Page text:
What we also will see in part 2 is that there is good reason to install both technologies. In order to minimise energy bills in a financially-optimal way, a good approach can be to first install a SHW unit, then fill the remaining roof space with PV panels. Part 2 of this article will also examine how the results vary by location.In part 1 of this article, we found that in most cases for a typical household, evacuated tube Solar Hot Water (SHW) has a quicker payback than PV. In part 2 we will more closely examine why this is the case. We’ll also see that combining both technologies can produce the best outcome for a household.Use both SHW & PV for combined benefitsThe most popular PV system size is now about 5kW, though 3kW systems are also popular. 1.5kW systems are no longer common. Consider that for about the same price as a 5kW system (~$7500), you could retrofit your hot water system and almost have enough change left over to buy a 1.5kW PV system. SunWiz's analysis showed that evacuated tube SHW was often more financially favourable than PV, but in circumstances where heating hot water was cheap due to low-priced off-peak electricity or natural gas, a small PV system would have better financial outcome than a solar hot water system.With this in mind, you may be best served by buying a SHW unit and filling up the rest of your roof (or your budget) with PV. In most cases, this would maximise the savings on your energy bill. To illustrate this point, the chart below compares the electricity savings from putting on a 5kW PV system to those of installing a 1.5kW system and converting your off-peak electric water heater to SHW. The chart illustrates that the savings are comparable.One key caveat applies to all of this however; While SHW has in-built storage, if you’re not using much hot water, most of the solar energy will be wasted. It is therefore important to choose a suitably sized solar hot water unit to match your usage. Likewise, if you’re a frugal electricity consumer, you might expect high export levels from even 3kW of solar power. Individual circumstances are the key, and we encourage you to either use SunWiz's free export calculator, or for tailored results PVsell allows you to tailor your advice to the homeowner and upload metered data or use a library of real load profiles.Detailed resultsAs mentioned, the study covered a large combination of inputs to help indicate outcomes for the wide range of individual circumstances. Later in this article we will provide summary analysis by location, combined with a complex chart that allows individual circumstances to be examined. First, the results are best introduced by way of example. We’ll use Sydney as our example. Referring to the table below, columns show the system price, bill saving in year 1, payback, and Internal Rate of Return (IRR) over 10 years; rows show the outcomes for a selected retrofit or replacement SHW unit compared to a range of PV system sizes for households with a consumption profile away during the day, or home during the day.From the table we can see for Sydney:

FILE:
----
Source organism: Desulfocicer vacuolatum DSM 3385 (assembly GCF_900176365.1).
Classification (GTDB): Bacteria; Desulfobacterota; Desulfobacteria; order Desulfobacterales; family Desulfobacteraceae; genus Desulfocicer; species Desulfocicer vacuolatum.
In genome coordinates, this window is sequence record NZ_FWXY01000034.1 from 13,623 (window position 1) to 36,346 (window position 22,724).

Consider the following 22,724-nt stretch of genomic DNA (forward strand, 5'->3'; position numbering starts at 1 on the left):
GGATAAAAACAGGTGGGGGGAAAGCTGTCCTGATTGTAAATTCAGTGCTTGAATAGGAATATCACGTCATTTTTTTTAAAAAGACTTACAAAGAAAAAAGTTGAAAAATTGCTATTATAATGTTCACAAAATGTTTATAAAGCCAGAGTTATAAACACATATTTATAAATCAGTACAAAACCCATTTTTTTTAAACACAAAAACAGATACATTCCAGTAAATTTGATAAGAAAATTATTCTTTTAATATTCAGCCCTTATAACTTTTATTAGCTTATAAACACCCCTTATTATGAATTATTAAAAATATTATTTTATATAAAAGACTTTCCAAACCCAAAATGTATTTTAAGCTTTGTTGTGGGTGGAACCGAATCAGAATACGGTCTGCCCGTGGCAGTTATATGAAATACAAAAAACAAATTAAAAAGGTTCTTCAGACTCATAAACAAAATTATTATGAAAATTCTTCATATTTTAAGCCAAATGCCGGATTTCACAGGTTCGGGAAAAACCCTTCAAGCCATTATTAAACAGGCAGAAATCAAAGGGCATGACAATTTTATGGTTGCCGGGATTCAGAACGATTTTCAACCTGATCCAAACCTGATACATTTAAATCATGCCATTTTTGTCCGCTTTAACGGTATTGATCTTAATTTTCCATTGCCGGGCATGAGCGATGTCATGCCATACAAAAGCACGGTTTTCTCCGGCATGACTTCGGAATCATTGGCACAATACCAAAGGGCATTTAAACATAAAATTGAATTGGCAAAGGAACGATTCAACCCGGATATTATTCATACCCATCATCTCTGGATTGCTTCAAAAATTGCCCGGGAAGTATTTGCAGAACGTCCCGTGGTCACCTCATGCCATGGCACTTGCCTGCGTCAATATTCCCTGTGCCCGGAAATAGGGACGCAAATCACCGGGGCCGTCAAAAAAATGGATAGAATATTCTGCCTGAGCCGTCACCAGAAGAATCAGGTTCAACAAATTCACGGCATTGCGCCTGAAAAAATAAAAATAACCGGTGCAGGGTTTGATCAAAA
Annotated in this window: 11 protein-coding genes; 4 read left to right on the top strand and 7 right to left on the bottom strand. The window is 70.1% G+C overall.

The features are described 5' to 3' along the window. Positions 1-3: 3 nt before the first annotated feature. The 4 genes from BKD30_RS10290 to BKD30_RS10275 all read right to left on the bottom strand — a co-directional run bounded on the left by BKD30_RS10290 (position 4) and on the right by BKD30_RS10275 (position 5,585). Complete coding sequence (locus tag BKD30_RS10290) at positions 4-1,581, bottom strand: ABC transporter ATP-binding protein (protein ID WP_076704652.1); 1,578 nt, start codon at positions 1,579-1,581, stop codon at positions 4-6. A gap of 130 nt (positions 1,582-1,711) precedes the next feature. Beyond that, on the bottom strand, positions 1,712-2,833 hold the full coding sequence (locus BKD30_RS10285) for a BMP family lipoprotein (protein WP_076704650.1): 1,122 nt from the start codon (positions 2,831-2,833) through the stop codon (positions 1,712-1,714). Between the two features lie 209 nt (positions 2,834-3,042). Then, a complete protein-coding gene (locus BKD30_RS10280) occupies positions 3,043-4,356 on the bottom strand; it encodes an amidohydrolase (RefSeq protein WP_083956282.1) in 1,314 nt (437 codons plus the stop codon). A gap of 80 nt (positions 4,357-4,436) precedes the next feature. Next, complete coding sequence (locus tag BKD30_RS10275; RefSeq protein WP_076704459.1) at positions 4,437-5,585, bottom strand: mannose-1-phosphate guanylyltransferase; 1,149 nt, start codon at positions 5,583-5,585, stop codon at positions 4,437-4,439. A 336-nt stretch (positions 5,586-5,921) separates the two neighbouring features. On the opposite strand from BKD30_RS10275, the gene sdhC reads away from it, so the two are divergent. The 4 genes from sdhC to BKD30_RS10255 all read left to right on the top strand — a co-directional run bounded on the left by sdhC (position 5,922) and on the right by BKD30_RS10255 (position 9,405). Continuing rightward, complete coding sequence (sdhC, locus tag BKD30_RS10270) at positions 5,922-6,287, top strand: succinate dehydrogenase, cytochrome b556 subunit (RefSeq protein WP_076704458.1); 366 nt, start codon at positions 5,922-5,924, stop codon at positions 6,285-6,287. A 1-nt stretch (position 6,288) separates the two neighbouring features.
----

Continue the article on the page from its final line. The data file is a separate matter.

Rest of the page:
Extending these results to more locations, we encounter the complexity of displaying the myriad of combinations and permutations. For those of you who hate graphs and just want the easy summary, you can find it beneath. For those of you who love graphs, the chart below compares the 10-year IRR from a range of PV system sizes (lines representing different consumption patterns) with those of solar hot water (retrofit or replacing water heaters (large or small dots respectively) fuelled by electricity or gas (green or purple dots respectively). To interpret the graph, look for the combination that most closely represents your circumstances: first the location (horizontal panes), then investment timeframe (upper or lower pane), and then find the dot that matches your hot water situation (purple = gas, green=electricity; small dot = replacing a broken water heater, large dot = retrofitting solar to an existing hot water unit), and compare the IRR for SHW to the range of IRRs for different sized PV systems depending on your consumption profile (home during the days = blue line; away during daytime = orange line). Note that the Victorian results don't incorporate VEECs, which provide an additional discount that improves the financial outcome for SHW.Remembering individual circumstances may cause significant variation from the statements below, here are the take-home messages for typical households in each location:
Filed Under: SolarHow the technologies compare Price Energy generation Energy utilisation Value of energy generated Lifetime Considerations replaces retrofit Findings Use both SHW & PV for combined benefits Detailed results For those of you who hate graphs and just want the easy summary, you can find it beneath. NSW Metro NSW Regional QLD Metro QLD Regional SA Metro TAS Metro VIC Metro VIC Rural WA Metro